AWS Startups Blog

Curating financial and business news using NLP to benefit the masses

In finance, there is a theory called the efficient market hypothesis. It states that stock prices incorporate all present information. Unfortunately, an asymmetry of information has always existed, and those with the most current information possess a tremendous advantage. This information asymmetry is so substantial and the advantage conferred too great that our legal system has rightly declared insider trading as wrong.

With the meteoric rise of the Internet and the subsequent Information Age, there was optimistic chatter about the rise of the retail investor. Investors could use the internet to trade just like the institutions on Wall Street and in Canary Wharf. Access to the market and the newsreels was within reach of anyone with a home internet connection. Unfortunately for the retail investor, the flood of information from the Information Age has effectively made analysis impossible without the assistance of computers.

Before the propagation of machine learning (ML) and AI to the general public, the news curating services were expensive, meaning they were largely out-of-reach for the average retail investor. Now, however, machine learning and Big Data are changing the game again.

Enter CityFALCON

After working at large corporations like Nokia, Skype, and Microsoft, CityFALCON founder Ruzbeh Bacha decided to strike out on his and began counting on the equity markets to provide him with a regular source of income. To be successful, Bacha quickly realized he needed to sift through the thousands of stories, forum posts, and Tweets on financial topics to find the most relevant news—and he had to sift fast, because the guys at the investment banks were getting their relevant information earlier than everyone else through the use of curation services and entire departments staffed with well-paid research analysts. The aforementioned asymmetry of information was rampant.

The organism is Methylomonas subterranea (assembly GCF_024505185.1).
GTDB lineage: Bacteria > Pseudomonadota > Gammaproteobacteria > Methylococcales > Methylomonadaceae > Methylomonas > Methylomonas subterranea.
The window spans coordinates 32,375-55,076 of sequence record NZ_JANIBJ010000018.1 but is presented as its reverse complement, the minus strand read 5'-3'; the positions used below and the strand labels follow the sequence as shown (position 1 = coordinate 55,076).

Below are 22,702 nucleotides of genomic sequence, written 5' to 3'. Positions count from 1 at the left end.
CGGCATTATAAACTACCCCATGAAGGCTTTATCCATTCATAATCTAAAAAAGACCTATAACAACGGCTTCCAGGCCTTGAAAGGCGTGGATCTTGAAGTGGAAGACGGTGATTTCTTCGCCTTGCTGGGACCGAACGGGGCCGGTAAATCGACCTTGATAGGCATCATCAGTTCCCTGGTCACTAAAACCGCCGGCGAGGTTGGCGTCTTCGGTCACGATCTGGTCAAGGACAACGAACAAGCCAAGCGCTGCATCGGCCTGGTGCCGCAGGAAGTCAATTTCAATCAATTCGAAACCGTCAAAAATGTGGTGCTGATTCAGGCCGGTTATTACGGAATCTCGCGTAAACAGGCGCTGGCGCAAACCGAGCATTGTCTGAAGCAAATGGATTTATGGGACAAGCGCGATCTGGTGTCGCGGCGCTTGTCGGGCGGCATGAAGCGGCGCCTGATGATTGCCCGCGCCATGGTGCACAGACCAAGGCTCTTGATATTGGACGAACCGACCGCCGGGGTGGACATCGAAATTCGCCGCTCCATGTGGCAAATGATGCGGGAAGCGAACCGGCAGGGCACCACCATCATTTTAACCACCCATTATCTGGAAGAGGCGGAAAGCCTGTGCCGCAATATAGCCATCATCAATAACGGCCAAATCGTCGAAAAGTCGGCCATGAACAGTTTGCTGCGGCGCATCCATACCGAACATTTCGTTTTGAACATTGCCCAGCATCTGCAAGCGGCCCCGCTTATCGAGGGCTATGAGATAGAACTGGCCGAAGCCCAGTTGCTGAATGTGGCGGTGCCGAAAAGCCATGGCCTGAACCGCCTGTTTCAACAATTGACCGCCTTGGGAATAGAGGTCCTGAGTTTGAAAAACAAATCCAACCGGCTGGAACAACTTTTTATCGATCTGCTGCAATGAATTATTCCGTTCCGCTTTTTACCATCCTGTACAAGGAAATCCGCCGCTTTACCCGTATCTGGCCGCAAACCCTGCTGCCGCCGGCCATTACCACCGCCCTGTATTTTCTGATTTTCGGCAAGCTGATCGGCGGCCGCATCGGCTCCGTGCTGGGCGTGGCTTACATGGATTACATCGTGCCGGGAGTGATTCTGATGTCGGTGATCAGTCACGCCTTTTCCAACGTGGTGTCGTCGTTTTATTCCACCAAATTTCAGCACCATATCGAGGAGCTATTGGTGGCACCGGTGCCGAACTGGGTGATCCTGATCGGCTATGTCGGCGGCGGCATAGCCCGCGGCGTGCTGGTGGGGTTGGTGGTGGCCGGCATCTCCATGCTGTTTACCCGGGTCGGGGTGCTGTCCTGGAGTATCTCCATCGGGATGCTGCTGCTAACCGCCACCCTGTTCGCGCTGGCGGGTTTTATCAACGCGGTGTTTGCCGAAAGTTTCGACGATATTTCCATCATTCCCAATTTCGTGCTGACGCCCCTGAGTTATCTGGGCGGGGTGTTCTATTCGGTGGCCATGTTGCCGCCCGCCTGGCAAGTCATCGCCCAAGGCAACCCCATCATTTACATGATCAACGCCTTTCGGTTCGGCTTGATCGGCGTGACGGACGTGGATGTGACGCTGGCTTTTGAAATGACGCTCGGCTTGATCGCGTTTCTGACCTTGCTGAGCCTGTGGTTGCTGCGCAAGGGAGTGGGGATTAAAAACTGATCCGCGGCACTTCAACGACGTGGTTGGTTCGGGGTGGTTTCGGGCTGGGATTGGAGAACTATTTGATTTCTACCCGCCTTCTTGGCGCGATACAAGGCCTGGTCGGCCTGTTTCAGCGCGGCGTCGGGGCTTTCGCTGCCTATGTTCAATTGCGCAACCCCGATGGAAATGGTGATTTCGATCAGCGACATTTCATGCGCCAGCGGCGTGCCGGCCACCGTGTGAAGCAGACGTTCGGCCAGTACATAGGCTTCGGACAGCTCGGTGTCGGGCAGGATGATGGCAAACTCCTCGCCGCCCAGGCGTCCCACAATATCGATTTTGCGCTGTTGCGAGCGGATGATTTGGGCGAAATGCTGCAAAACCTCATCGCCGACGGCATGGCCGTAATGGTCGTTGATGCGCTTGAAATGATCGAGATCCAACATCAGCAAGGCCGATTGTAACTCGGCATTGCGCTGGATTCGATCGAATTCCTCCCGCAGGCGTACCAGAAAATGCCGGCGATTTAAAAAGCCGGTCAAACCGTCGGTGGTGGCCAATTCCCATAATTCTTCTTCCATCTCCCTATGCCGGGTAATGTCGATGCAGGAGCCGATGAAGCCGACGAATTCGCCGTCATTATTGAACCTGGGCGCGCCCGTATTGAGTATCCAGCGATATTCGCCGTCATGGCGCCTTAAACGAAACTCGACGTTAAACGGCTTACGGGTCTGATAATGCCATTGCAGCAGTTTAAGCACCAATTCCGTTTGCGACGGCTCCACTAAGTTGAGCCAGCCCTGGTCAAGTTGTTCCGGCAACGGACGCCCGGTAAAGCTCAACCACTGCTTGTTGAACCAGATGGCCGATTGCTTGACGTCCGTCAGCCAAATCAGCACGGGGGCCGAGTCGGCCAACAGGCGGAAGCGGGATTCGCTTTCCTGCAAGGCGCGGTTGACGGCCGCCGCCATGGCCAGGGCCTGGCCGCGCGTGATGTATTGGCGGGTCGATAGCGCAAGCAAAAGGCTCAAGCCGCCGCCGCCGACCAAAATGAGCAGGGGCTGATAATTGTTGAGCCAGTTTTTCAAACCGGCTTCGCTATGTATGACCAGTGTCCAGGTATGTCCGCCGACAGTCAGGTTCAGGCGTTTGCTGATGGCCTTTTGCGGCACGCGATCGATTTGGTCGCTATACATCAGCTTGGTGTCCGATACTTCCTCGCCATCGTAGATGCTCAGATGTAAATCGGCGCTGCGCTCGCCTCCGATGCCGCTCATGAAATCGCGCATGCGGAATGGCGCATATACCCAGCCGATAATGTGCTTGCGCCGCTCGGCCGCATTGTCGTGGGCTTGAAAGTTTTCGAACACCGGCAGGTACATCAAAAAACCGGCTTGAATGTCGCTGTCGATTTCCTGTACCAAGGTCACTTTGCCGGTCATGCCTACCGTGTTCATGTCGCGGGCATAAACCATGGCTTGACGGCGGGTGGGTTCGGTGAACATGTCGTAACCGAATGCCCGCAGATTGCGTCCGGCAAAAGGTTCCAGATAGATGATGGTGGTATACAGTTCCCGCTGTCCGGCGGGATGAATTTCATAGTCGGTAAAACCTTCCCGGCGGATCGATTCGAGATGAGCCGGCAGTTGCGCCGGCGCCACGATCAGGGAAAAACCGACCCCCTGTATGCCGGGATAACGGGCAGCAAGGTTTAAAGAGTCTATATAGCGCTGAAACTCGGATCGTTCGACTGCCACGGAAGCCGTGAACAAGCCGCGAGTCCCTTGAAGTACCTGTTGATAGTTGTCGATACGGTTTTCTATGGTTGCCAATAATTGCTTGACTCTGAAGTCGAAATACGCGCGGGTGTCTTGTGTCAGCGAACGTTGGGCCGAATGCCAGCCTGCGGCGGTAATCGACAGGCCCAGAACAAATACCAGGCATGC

Using his coding skills, Bacha built the platform that eventually morphed into CityFALCON. The company, which brings news curation services to the masses at no cost, scored its first income-generating project just six months after incorporating in 2014 and has since graduated from Microsoft and Octopus accelerators. As of 2017, the company has also launched its service on Amazon Echo, and their scale now demands they outsource some of their computing needs.

The CityFalcon team in Zurich, Switzerland

Getting Started

Bacha’s problem was not a lack of information. In fact, it was the opposite: a flood of information with varying degrees of relevance at high speed. When relevant news broke, the first source could be a Tweet, a news story, or a forum post. No individual could possibly monitor such a huge volume of information and identify the important pieces in a timely fashion.

Bacha also knew news stories are simply text—and text can be parsed and analyzed. This led to the concept of parsing news stories from tens of thousands of sources and ranking them for relevancy.